Cold Play

Cold Play

by Winona Kent

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Overview

Jason Davey ran away to sea after the death of his wife, finding work as a contract entertainer aboard a cruise ship, the Star Sapphire. But when faces from his past come aboard as passengers, Jason's routine week-long trip to Alaska becomes anything but relaxing.



Jason's wife once worked for Diana Wyndham, a beautiful and eccentric actress. And hard-drinking ex-rocker, Rick Redding, once toured with a band Jason has strong ties to. Now Diana occupies one of the ship's luxury suites, and Rick dwells in the stateroom next door. Between them, they may know more about Jason's secret past than anyone suspects.



Jason narrates his—and the Sapphire's—story with drama, humor, and a touch of the supernatural as he tries to survive a trial by fire and ice on the journey to Juneau, Skagway and Glacier Bay.

Product Details

ISBN-13: 9781682300466
Publisher: Diversion Books
Publication date: 07/07/2015
Pages: 272
Product dimensions: 5.50(w) x 8.50(h) x 0.61(d)

Read an Excerpt

CHAPTER 1

Friday, at Sea

It's two in the morning, and I'm wandering the decks.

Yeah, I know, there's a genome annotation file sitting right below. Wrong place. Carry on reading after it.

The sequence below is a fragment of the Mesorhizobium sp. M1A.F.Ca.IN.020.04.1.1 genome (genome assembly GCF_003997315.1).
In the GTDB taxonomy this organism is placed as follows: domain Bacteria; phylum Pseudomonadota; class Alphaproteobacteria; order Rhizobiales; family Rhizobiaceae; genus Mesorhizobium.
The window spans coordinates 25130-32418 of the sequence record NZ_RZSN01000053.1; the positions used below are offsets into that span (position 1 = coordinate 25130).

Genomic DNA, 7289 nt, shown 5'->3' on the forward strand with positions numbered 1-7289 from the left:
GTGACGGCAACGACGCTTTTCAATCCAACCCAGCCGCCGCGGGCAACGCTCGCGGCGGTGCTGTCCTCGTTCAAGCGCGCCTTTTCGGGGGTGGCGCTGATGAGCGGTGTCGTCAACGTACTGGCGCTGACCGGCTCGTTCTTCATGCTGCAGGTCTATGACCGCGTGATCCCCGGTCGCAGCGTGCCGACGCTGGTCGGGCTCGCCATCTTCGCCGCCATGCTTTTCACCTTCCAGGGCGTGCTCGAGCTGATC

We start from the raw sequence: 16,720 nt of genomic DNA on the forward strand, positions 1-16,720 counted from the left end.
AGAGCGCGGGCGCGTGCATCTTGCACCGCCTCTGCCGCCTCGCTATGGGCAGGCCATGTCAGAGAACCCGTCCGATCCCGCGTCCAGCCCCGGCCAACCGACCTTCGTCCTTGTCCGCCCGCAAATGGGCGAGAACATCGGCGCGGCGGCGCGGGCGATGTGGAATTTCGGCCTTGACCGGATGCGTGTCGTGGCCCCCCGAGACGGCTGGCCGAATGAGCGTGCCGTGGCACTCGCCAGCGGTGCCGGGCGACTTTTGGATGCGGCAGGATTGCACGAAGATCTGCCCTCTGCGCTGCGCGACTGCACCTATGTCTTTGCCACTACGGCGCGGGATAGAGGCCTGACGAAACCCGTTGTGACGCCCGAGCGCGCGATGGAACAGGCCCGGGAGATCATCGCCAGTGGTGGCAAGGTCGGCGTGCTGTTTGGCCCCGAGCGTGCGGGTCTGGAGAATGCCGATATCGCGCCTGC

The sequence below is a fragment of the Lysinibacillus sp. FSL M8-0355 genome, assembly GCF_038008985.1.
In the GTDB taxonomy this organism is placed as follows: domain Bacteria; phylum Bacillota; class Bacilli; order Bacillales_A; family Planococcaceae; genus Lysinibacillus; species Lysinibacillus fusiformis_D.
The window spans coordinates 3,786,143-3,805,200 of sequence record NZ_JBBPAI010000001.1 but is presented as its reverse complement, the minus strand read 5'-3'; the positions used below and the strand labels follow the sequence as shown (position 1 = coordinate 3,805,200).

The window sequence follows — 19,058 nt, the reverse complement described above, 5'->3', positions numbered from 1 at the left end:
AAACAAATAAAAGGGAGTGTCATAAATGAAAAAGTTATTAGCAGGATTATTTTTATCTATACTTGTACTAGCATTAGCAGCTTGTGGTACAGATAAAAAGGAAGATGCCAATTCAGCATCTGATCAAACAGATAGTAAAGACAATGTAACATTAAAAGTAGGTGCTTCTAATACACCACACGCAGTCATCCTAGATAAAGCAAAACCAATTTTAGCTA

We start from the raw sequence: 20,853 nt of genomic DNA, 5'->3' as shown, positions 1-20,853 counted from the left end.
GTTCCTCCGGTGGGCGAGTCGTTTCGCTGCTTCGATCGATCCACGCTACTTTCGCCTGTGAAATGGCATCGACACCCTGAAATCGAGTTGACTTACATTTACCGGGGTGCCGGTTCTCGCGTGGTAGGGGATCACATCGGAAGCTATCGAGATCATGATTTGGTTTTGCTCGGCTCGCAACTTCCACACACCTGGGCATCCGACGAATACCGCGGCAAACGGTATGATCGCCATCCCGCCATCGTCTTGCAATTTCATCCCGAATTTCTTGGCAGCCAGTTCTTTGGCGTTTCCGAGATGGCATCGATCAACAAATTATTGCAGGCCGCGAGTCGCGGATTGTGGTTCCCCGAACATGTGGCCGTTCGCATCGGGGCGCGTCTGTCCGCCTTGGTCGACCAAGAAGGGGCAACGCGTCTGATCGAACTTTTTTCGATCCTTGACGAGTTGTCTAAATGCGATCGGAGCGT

I do this sometimes, late at night, after I've finished my gig in the TopDeck Lounge. Guitars locked away. Samuel, mopping up the bar, loading the dishwasher with empty glasses. Carla totting up receipts in the alcove off to the side.

It's lovely, having the ship to myself.

We're four hours out of Vancouver, meandering along the darkened, forested shorelines of Georgia Strait, our propellers barely lapping in the water. Killing time, really. We could be there in an hour if the captain so wished.

It's our last night out. The end of a week's sailing to Alaska and back.

We've had our final Bingo and Win-a-Cruise Lottery. And our Farewell Variety Extravaganza in the Showcase Lounge. DJ Pedro's still hosting his Welcome Back to Canada Party in the Disco, but that'll soon be winding down, the last of the diehards straggling back to their cabins, drunk and in no shape to disembark in a few hours' time.